Wildlife Areas Provide Vital Owl Nesting

STATE WILDLIFE areas throughout Delaware provide vital nesting boxes for Screech Owls. More than 350 boxes have been placed in the state’s 14 wildlife areas by Delaware’s Divison of Fish and Wildlife biologists.

The boxes are perched high on predator-proof poles at heights from 6 to 30 ft. above the ground in forested wetlands. Although the boxes are primarily for Wood Ducks, they provide the perfect roosting and nesting places for Screech Owls.

According to Wayne Lehman, Fish and Wildlife Regional Manager, the nesting boxes are cleaned annually in January and February before the bird’s breeding season. “Over the years, our conservation efforts to protect Screech Owls by providing safe, nesting and roosting areas have been important,” said Lehman.

“In addition, annual winter cleaning of the nesting boxes provides us with the opportunity to band the owls and record important data that’s used to help assess the overall health of the species. Throughout the year, we ask that the public not open the boxes because owls will abandon nests if disturbed by humans.”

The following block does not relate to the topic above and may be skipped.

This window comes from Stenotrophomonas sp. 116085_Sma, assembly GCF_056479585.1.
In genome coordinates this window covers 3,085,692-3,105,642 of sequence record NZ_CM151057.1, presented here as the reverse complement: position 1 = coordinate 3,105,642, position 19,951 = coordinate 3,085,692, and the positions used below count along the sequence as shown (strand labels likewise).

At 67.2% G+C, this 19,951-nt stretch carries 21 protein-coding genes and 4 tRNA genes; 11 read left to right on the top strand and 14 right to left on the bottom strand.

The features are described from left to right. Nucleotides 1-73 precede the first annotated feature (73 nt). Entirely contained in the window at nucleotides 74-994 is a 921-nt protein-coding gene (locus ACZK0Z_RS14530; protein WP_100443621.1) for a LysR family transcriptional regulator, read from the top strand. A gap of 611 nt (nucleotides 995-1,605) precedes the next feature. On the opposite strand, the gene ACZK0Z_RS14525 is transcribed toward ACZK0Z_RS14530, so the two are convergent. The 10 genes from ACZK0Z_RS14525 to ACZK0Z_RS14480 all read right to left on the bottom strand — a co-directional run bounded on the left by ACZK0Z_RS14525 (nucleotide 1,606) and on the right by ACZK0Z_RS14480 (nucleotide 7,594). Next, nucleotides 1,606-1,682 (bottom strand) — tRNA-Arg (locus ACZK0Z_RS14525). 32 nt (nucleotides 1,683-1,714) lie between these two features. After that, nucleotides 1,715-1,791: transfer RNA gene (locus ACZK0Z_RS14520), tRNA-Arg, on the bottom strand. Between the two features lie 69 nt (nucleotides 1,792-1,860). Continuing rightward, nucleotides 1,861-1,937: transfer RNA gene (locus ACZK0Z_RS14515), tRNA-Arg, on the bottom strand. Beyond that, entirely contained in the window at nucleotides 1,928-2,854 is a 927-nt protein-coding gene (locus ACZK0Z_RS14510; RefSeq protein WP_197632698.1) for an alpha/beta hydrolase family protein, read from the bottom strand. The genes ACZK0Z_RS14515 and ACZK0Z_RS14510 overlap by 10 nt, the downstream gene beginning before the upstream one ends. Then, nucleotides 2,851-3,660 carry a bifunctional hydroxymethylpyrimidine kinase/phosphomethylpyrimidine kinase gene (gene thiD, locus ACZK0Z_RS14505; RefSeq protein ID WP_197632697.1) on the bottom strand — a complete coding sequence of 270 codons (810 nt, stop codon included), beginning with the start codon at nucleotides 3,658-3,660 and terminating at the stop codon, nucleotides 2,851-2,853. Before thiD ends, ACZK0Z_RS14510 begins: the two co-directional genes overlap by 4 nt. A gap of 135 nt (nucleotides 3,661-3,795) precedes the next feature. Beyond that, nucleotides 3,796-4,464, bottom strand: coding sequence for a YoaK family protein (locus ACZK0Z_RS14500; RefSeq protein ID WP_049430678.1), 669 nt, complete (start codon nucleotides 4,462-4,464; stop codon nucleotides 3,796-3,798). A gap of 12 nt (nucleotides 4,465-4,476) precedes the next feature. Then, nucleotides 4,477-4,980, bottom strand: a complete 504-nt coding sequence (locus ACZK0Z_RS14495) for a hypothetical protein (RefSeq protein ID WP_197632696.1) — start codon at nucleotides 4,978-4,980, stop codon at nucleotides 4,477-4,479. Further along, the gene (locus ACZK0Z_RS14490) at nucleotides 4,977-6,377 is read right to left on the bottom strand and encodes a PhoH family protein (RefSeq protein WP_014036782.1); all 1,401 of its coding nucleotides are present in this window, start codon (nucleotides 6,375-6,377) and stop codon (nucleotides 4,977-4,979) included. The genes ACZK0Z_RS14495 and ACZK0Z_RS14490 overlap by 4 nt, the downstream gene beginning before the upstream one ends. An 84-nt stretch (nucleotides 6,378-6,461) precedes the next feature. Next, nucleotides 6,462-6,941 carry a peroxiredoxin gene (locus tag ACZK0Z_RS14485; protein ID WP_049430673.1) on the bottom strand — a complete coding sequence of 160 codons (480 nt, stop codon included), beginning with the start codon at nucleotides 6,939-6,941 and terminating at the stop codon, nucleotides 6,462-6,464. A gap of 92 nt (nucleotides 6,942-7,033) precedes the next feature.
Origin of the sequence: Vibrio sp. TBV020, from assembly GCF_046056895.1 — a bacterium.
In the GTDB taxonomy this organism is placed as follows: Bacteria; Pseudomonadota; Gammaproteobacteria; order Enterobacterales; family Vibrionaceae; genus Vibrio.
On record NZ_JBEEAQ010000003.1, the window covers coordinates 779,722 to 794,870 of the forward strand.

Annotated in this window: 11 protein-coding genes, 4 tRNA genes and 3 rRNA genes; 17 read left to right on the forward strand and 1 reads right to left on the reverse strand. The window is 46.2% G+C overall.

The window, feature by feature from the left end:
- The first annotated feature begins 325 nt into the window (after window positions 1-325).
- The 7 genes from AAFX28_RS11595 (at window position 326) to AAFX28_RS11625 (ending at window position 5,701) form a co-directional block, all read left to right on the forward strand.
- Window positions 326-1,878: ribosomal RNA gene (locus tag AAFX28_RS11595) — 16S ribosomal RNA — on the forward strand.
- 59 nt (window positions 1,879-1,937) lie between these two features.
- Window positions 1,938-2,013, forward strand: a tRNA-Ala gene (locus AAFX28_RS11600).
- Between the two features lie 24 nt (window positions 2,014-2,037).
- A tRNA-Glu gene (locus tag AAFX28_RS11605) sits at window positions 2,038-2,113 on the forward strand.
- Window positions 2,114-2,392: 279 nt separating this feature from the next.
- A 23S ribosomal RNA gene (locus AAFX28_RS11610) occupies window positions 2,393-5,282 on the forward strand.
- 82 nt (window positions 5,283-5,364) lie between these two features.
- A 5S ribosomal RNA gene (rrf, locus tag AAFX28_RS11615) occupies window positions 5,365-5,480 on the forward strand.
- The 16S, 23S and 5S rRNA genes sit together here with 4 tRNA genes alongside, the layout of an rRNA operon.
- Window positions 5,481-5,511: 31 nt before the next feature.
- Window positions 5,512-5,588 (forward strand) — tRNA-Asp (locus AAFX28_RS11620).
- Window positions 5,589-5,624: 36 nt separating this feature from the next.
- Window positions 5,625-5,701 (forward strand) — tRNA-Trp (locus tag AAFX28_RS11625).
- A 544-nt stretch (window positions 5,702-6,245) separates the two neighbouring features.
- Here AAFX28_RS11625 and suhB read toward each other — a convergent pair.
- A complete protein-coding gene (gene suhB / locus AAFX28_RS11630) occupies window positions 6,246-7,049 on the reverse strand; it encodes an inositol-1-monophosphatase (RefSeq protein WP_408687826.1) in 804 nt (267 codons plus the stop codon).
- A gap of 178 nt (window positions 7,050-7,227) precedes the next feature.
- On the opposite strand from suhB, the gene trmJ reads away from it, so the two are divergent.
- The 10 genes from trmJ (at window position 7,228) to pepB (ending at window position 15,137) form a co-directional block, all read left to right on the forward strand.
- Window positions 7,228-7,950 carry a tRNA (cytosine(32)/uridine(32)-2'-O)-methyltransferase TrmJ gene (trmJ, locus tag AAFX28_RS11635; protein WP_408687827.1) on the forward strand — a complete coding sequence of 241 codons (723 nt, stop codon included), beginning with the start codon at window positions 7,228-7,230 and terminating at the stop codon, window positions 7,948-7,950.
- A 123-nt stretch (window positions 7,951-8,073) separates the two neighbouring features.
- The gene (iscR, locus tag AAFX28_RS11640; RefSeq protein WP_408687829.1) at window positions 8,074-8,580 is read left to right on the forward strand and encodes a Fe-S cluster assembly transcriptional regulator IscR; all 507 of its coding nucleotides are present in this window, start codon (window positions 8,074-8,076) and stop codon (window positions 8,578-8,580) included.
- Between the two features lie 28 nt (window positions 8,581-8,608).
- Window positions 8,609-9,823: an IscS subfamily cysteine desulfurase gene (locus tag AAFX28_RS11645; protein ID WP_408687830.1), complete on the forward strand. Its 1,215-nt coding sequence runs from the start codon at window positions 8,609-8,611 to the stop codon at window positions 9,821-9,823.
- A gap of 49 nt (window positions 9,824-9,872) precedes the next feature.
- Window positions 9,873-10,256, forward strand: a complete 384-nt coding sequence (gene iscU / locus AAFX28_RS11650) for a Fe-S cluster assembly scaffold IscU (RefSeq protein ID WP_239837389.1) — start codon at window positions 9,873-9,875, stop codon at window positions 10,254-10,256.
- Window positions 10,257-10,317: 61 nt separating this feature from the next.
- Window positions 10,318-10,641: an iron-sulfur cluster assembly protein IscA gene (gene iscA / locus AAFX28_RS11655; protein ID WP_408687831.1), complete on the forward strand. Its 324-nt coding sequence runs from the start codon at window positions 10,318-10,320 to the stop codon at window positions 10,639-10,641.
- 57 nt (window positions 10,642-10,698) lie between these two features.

Screech Owls are tiny red to gray birds, about the size of the adult human hand. The nocturnal creatures feed on small mammals, insects, birds, amphibians, such as frogs, and sometimes fish. The owls seldom build their own nests, preferring instead to adopt woodpecker holes, natural cavities in large trees or man-made nesting boxes. Nest predators include Raccoons and Arboreal Black Rat Snakes.

The banding of Screech Owls was initiated in 1993 as an important way to provide scientists with information on the owl’s life span, home range, habitat preferences, nest box fidelity, and migration patterns. The banding serves as a key management tool to access impacts to the species caused by the loss of their natural habitat through increases in land development and man-made infrastructure.

Screech Owls will use Wood Duck boxes or specially-designed Screech Owl nest boxes if placed in a desirable habitat.